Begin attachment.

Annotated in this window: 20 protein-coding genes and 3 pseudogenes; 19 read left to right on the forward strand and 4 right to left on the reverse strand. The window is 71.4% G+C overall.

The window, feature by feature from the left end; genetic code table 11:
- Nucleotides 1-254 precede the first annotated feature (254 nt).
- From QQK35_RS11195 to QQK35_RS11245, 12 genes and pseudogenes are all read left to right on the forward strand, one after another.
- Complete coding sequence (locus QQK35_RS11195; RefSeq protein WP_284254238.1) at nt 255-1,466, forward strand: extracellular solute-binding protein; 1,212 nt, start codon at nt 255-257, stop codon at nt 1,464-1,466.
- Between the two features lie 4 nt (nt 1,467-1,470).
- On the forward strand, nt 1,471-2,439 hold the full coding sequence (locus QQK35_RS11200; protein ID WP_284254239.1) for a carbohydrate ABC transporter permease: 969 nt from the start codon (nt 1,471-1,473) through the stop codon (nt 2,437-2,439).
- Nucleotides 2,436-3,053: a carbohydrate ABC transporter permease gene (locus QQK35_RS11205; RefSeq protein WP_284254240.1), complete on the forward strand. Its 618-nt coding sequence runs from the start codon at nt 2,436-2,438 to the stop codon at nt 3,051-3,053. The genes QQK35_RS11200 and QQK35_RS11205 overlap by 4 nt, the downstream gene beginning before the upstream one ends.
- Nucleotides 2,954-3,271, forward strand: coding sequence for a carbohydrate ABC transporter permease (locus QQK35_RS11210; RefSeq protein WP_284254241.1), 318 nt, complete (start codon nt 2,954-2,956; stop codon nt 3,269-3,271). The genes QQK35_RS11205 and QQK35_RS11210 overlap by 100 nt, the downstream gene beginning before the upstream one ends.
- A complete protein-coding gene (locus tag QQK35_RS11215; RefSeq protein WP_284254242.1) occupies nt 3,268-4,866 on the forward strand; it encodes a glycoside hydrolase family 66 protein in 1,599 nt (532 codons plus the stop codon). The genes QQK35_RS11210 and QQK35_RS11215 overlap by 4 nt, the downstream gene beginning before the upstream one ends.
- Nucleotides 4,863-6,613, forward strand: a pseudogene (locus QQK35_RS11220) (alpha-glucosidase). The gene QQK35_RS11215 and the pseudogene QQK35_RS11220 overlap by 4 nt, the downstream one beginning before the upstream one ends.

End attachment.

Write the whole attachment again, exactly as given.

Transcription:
Annotated in this window: 20 protein-coding genes and 3 pseudogenes; 19 read left to right on the forward strand and 4 right to left on the reverse strand. The window is 71.4% G+C overall.

The window, feature by feature from the left end; genetic code table 11:
- Nucleotides 1-254 precede the first annotated feature (254 nt).
- From QQK35_RS11195 to QQK35_RS11245, 12 genes and pseudogenes are all read left to right on the forward strand, one after another.
- Complete coding sequence (locus QQK35_RS11195; RefSeq protein WP_284254238.1) at nt 255-1,466, forward strand: extracellular solute-binding protein; 1,212 nt, start codon at nt 255-257, stop codon at nt 1,464-1,466.
- Between the two features lie 4 nt (nt 1,467-1,470).
- On the forward strand, nt 1,471-2,439 hold the full coding sequence (locus QQK35_RS11200; protein ID WP_284254239.1) for a carbohydrate ABC transporter permease: 969 nt from the start codon (nt 1,471-1,473) through the stop codon (nt 2,437-2,439).
- Nucleotides 2,436-3,053: a carbohydrate ABC transporter permease gene (locus QQK35_RS11205; RefSeq protein WP_284254240.1), complete on the forward strand. Its 618-nt coding sequence runs from the start codon at nt 2,436-2,438 to the stop codon at nt 3,051-3,053. The genes QQK35_RS11200 and QQK35_RS11205 overlap by 4 nt, the downstream gene beginning before the upstream one ends.
- Nucleotides 2,954-3,271, forward strand: coding sequence for a carbohydrate ABC transporter permease (locus QQK35_RS11210; RefSeq protein WP_284254241.1), 318 nt, complete (start codon nt 2,954-2,956; stop codon nt 3,269-3,271). The genes QQK35_RS11205 and QQK35_RS11210 overlap by 100 nt, the downstream gene beginning before the upstream one ends.
- A complete protein-coding gene (locus tag QQK35_RS11215; RefSeq protein WP_284254242.1) occupies nt 3,268-4,866 on the forward strand; it encodes a glycoside hydrolase family 66 protein in 1,599 nt (532 codons plus the stop codon). The genes QQK35_RS11210 and QQK35_RS11215 overlap by 4 nt, the downstream gene beginning before the upstream one ends.
- Nucleotides 4,863-6,613, forward strand: a pseudogene (locus QQK35_RS11220) (alpha-glucosidase). The gene QQK35_RS11215 and the pseudogene QQK35_RS11220 overlap by 4 nt, the downstream one beginning before the upstream one ends.